Propagation of Castanopsis sclerophylla and Lindera umbellata by Stem Cuttings and Nitrogen Nutrition of Containerized Ternstroemia gymnanthera

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Title: Propagation of Castanopsis sclerophylla and Lindera umbellata by Stem Cuttings and Nitrogen Nutrition of Containerized Ternstroemia gymnanthera
Author: Conden, Peter John
Advisors: Dr. Frank A. Blazich, Committee Chair
Dr. Stuart L. Warren, Committee Member
Dr. Brry G. Goldfarb, Committee Member
Abstract: Stem cuttings of Castanopsis sclerophylla (Lindley & Paxton) Schottky were taken on three dates representing three growth stages (softwood, semi-hardwood, or hardwood). Semi-hardwood and hardwood cuttings were treated with 0, 2500, 5000, 7500, or 10,000 ppm of the free acid of indolebutyric acid (IBA) dissolved in 50% isopropyl alcohol, whereas softwood cuttings were treated with the same concentrations of the potassium (K) salt of IBA (K-IBA) dissolved in distilled water. Cuttings were placed in a raised greenhouse bench under intermittent mist. After 2 weeks, cuttings taken at the semi-hardwood and hardwood stages began to drop their leaves and the majority eventually died, with negligible rooting of surviving cuttings. Response of softwood cuttings to K-IBA was quadratic with the greatest rooting (63%) at 7500 ppm K-IBA. However, root number and root length were not significantly affected by K-IBA. Softwood, semi-hardwood, or hardwood stem cuttings of Lindera umbellata Bl. (Chinese spicebush) were taken on three dates, each representing a different growth stage. Semi-hardwood and hardwood cuttings were treated with 0, 2500, 5000, 7500, or 10,000 ppm of the free acid of IBA dissolved in 50% isopropyl alcohol, whereas softwood cuttings were treated with the same concentrations of K-IBA dissolved in distilled water. All cuttings were placed in a raised greenhouse bench under intermittent mist. After 12 weeks the cuttings were harvested and data recorded. The majority of the hardwood cuttings died, with none of the survivors rooting. Softwood cuttings survived but only 4.5% rooted. Response of the semi-hardwood cuttings to IBA was quadratic with the greatest rooting (73%) for cuttings treated with 7500 ppm IBA. However, root number and root length were not significantly affected by IBA. Rooted stem cuttings of Japanese ternstroemia (Ternstroemia gymnanthera Thunb.) were grown in 3.8-L (1 gal) plastic containers utilizing 8 pine bark : 1 sand (by vol.) amended with micronutrients and dolomite. Plants were fertilized every other day with a solution consisting of P (K₂H₂PO₄) at a constant rate of 30 ppm, K (K₂SO₄) at a constant rate of 60 ppm, and a variable rate of N (NH₄NO₃) at 0, 10, 20, 40, 80, 160, or 320 ppm. Leaf area and shoot (stems and leaves) dry weight increased with increasing N application rate (NAR) until a plateau was reached at 117 ppm. Root : shoot ratio was 0.8 with N at 0 ppm, increased to 0.9 with N at 10 ppm, then decreased to ≈0.1 with N at 104 ppm. Root dry weight and root area increased in response to increasing NARs, reaching a plateau with N at 86 and 70 ppm respectively. Leaf weight ratio (leaf dry weight / total plant dry weight) increased from 0.2 with N at 0 ppm to a plateau of ≈0.6 with N at 109 ppm. Stem weight ratio (stem dry weight / total plant dry weight) was 0.4 with N at 0 ppm then decreased to a plateau of ≈0.3 with N at 52 ppm. Root weight ratio (root dry weight / total plant dry weight) decreased steadily from 0.4 with N at 0 ppm to ≈0.1 with N at 117 ppm. Shoot N, P, K, and S concentrations increased with increasing NARs, reaching plateaus at 117, 23, 124, and 183 ppm, respectively, while Mg was unaffected by NAR. Calcium concentrations increased to 0.75% with a NAR of 40 ppm, and decreased to a plateau of 0.6 % with N at 107 ppm. Root mineral nutrient concentrations of N, P, K, and S increased with increasing NARs, reaching plateaus of 287, 53, 39, and 195 ppm respectively, whereas Ca and Mg were not affected by NAR.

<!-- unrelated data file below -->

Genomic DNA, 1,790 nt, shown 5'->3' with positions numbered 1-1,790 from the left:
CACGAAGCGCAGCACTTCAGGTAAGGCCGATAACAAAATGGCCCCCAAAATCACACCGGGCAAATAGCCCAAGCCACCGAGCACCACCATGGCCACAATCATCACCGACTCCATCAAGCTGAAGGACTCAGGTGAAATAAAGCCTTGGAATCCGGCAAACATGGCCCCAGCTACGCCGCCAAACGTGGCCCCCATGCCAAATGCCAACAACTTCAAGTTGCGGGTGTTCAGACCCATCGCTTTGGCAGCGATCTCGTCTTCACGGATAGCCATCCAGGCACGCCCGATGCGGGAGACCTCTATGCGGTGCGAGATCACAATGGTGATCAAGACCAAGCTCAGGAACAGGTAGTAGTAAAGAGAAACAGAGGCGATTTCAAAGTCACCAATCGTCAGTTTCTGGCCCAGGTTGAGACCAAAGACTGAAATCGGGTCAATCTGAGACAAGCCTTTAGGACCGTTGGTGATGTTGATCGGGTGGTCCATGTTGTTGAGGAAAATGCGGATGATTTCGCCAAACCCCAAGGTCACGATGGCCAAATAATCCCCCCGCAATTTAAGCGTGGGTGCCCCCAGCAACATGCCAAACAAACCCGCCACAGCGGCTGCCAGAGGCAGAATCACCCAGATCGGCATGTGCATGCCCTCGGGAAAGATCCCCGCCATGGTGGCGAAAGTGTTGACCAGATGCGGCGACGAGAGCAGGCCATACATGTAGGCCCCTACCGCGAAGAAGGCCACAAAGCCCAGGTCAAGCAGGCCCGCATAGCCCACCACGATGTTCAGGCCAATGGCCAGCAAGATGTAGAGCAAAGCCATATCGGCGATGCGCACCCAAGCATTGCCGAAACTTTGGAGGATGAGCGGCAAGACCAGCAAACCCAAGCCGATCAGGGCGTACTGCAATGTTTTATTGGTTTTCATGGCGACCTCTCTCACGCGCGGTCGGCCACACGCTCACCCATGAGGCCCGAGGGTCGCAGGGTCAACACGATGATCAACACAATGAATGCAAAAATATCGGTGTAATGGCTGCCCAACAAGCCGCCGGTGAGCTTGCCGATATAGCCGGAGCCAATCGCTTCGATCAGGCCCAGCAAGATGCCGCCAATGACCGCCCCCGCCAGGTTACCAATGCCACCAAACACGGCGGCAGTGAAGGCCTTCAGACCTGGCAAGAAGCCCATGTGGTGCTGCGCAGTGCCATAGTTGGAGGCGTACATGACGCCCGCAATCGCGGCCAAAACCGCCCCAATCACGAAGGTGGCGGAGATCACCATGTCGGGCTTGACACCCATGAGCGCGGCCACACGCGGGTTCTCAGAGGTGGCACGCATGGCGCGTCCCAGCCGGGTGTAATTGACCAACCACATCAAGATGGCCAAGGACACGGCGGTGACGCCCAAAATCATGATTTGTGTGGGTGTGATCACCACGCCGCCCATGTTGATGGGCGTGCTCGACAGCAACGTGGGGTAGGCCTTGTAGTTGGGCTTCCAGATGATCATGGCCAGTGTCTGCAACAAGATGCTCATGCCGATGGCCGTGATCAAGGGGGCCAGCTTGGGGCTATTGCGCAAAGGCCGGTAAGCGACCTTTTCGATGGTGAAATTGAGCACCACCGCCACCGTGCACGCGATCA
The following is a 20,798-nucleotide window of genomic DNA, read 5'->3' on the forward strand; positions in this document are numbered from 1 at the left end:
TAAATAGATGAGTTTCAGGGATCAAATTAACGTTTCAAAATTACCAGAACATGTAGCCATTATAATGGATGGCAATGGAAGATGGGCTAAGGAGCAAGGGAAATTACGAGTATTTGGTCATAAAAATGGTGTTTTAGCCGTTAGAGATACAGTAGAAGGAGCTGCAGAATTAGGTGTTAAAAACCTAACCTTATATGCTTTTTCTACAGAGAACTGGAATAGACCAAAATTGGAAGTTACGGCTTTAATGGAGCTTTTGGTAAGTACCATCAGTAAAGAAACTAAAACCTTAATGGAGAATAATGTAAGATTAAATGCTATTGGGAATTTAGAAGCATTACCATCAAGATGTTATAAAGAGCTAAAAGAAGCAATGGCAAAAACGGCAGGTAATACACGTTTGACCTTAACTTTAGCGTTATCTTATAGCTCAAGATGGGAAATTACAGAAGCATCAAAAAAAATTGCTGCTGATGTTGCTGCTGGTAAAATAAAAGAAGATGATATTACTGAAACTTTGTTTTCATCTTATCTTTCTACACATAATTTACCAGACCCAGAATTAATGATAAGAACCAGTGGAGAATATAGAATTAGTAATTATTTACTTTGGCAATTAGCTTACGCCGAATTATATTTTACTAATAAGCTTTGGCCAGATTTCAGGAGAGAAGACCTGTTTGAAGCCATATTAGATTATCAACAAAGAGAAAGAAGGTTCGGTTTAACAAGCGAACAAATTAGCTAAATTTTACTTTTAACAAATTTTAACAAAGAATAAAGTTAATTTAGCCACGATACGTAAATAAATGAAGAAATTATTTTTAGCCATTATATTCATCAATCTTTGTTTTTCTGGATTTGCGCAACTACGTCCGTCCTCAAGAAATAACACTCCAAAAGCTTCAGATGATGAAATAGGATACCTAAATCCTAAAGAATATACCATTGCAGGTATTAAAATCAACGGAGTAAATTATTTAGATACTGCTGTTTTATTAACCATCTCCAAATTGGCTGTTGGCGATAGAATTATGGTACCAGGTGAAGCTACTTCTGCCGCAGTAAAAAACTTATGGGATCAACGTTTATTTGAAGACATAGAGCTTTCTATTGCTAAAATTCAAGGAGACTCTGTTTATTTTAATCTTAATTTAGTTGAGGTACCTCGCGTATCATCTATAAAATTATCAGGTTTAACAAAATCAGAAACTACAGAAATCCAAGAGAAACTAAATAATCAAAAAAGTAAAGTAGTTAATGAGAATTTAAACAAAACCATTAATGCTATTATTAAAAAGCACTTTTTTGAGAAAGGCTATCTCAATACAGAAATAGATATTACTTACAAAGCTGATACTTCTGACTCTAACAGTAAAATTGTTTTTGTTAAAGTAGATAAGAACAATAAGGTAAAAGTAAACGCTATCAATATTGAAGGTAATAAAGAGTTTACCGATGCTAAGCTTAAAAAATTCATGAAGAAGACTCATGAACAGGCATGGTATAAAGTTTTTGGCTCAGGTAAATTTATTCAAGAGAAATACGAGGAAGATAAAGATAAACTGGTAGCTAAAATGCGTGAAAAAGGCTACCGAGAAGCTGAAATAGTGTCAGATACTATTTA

Date: 2002-10-17
Degree: MS
Discipline: Horticultural Science
URI: http://www.lib.ncsu.edu/resolver/1840.16/1403


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